People lounge in recliners, watching big-screen televisions, reading magazines or sipping tea. Some people visit with a relative or friend, sitting with them in what could be any living room across the U.S.
While this scene of serenity does take place in the suburbs of Philadelphia, it also happens in what might be considered an unlikely setting the ED of Main Line Health Systems Riddle Hospital in Media, Pa.
More specifically, this is the Internal Dispersion Area of the Rapid Evaluation Unit within the hospitals ED. It is the final destination for low-acuity patients who come to Riddle for emergency care before returning home.
The REU is a new model for emergency care that virtually eliminates the wait for patients who typically would take a back seat to their critically ill counterparts. The new unit gets these patients in front of practitioners quickly and the main ED is kept open for patients requiring more intensive care.
Patient experience was at the heart of this innovation, spearheaded by Donna Cantalupi, RN, MSN, CCRN, NE-BC, nurse manager of Riddles ED. The motivation for designing the REU, said Cantalupi, was to keep patients out of the most dangerous room in the hospital the ED waiting room.
Work in the REU is high speed; its a high turnover, said staff nurse Shawn Cassidy, RN, who works in either the main ED or the REU, depending on the day. But, then again the acuity level is much higher in the main ED.
Cassidy, a commander in the Navy Reserves, was in Kandahar, Afghanistan, when the idea for the REU was developed. He came home to the newly constructed unit and immediately noticed a difference.
We give quicker, more efficient care, he said. The wait times have been cut in half. Everything is immediate.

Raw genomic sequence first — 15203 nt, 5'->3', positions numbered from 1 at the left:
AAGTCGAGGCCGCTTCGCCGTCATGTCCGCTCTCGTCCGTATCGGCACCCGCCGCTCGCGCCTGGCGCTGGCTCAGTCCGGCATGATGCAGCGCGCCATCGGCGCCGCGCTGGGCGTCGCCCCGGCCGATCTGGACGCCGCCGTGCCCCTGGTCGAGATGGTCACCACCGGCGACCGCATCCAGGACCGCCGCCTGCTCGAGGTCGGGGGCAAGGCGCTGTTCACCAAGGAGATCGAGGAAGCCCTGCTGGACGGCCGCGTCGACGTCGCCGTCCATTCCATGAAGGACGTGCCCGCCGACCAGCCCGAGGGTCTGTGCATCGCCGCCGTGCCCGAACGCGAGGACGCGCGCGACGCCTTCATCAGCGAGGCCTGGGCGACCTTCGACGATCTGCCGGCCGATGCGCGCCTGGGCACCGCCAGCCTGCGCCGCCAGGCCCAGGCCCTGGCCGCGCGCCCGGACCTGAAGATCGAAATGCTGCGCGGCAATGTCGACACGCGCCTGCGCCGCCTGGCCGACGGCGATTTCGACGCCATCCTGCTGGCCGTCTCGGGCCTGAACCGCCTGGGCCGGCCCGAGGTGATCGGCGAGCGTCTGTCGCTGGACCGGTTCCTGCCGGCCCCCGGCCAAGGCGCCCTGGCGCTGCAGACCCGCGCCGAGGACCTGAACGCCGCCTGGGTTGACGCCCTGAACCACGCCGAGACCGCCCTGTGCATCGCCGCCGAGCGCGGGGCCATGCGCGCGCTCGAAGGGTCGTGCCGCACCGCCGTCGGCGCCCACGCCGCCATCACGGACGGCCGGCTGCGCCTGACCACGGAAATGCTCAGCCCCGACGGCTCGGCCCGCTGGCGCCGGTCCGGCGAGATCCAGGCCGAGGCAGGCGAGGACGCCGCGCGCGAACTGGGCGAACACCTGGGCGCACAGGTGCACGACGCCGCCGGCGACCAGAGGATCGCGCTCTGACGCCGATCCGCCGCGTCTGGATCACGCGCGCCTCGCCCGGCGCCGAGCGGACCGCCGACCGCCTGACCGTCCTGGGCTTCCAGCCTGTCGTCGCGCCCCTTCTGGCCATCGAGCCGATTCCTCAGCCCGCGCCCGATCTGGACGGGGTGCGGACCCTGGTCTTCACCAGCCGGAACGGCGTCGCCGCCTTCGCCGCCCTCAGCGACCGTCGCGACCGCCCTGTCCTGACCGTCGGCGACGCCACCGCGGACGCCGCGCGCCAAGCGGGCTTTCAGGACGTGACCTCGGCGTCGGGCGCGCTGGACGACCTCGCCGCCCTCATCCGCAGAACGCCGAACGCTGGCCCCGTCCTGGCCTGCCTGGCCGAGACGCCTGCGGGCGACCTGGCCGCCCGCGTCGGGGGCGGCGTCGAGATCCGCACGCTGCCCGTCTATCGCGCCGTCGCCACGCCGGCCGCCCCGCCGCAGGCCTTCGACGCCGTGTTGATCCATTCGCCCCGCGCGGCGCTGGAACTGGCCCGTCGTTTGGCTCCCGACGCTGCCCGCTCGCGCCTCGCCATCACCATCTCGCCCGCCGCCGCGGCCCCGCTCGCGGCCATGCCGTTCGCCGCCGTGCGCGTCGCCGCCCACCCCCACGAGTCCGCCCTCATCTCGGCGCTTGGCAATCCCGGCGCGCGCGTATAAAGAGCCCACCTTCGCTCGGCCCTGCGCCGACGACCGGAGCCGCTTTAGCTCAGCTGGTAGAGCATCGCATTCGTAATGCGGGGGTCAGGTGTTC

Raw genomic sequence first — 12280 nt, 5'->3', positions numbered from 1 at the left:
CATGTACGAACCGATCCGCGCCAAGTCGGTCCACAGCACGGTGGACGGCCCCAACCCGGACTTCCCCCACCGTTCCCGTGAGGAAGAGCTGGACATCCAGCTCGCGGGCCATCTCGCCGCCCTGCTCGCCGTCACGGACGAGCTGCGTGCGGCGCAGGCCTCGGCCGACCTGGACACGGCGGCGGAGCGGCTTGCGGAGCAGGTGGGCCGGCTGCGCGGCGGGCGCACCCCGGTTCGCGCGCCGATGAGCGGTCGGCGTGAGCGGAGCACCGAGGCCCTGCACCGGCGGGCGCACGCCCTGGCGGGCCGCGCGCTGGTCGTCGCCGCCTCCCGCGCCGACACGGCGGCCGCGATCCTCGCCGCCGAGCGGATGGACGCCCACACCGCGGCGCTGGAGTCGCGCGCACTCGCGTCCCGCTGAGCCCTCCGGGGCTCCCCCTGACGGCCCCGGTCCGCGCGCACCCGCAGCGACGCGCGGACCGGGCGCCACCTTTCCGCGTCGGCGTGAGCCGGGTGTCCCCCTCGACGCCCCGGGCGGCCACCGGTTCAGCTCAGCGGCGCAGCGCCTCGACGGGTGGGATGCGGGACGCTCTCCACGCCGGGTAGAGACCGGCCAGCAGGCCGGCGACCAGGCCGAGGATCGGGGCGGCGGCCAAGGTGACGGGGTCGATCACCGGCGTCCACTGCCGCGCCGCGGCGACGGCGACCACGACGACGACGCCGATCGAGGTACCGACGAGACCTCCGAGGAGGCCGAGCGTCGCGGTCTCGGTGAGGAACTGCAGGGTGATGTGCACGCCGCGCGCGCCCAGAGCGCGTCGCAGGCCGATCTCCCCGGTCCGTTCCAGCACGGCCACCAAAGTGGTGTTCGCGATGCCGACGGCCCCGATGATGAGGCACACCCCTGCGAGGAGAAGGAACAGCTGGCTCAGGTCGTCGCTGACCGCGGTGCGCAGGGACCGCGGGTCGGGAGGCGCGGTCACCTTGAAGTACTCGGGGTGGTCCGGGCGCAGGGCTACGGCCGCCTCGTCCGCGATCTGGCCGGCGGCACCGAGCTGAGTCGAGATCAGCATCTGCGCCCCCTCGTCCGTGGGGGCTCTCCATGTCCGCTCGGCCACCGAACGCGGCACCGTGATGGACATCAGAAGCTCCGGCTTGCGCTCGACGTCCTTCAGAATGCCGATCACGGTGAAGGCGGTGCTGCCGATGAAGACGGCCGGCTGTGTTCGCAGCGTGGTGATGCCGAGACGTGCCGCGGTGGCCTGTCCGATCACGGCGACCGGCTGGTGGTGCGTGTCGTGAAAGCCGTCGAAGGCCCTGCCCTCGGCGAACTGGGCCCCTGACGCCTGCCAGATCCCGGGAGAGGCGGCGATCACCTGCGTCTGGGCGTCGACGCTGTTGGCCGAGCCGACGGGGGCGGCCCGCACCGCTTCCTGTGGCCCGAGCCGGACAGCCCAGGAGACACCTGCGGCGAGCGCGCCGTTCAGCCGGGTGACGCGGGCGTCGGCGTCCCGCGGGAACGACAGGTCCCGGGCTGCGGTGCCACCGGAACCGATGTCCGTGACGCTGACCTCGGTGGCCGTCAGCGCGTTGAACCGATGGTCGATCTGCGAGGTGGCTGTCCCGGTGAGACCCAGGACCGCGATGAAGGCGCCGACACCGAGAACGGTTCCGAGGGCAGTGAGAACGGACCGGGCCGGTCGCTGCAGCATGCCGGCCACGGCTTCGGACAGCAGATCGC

A little more than a year ago, the wait times for non-critically ill patients were between two and three hours. That was before Cantalupi, the ED nurse educator, the ED physician campus chief and four members of the ED nursing staff put their heads together to design the REU.
The community around here outgrew our ER, Cassidy said. We were pushing maximum capacity every day.
Cantalupi described days where patients would be literally spilling out of the ED, on beds in hallways, overwhelming staff and frustrating already-uncomfortable patients.
Today, if a patient waits even 30 minutes, Cantalupi gets nervous.
Theres a desk with a registrar where we do a mini-reg: wristband, demographic inquiries, complaint, she said. Then, as long as the units six beds are not full, the patient is taken right into the REU.
The care team comes to the patients bedside all at once. This spares the patient from having to repeat the reason for coming to the ED to multiple people, Cantalupi explained.
While the tech takes the patients vital signs, the physician discusses a plan of care. If the patient is deemed stable, the nurse leads the way to the Internal Dispersion Area, where the patient stays until test results return, the prescribed observation time expires or paperwork is completed prior to discharge. All the while, a nurse or physician is nearby, ready to provide any care that is required.
This is a care model that I have never experienced before. I was intrigued, said staff nurse Cecilia Carpenter, RN, BSN, CEN, a nine-year veteran of emergency nursing who was among those hired to staff the new unit when it opened in July 2012. Its been really nice to see the impact on the way patients move through the ED. They come right in, they see a care team. They get their treatment immediately, and unless they need testing done, they get out quickly.
Patients are very vocal about it. Patients love it.
The REU soon will undergo significant changes, Cantalupi said. In the next phase of construction, the six-bed REU will be demolished and a new radiology room, staff lounge and work space will be added. The Internal Dispersion Area will be expanded. The new REU will boast eight private rooms. In the final phases of construction, the main ED will be remodeled, one half at a time. The entire project is expected to be complete by October 2014.
Throughout the entire five-phase, three-year construction project, Cantalupi stays focused on what matters most. We dont want to interfere with the REU and that process, because its worked too well for us, she said. We dont want patients to lose faith in that.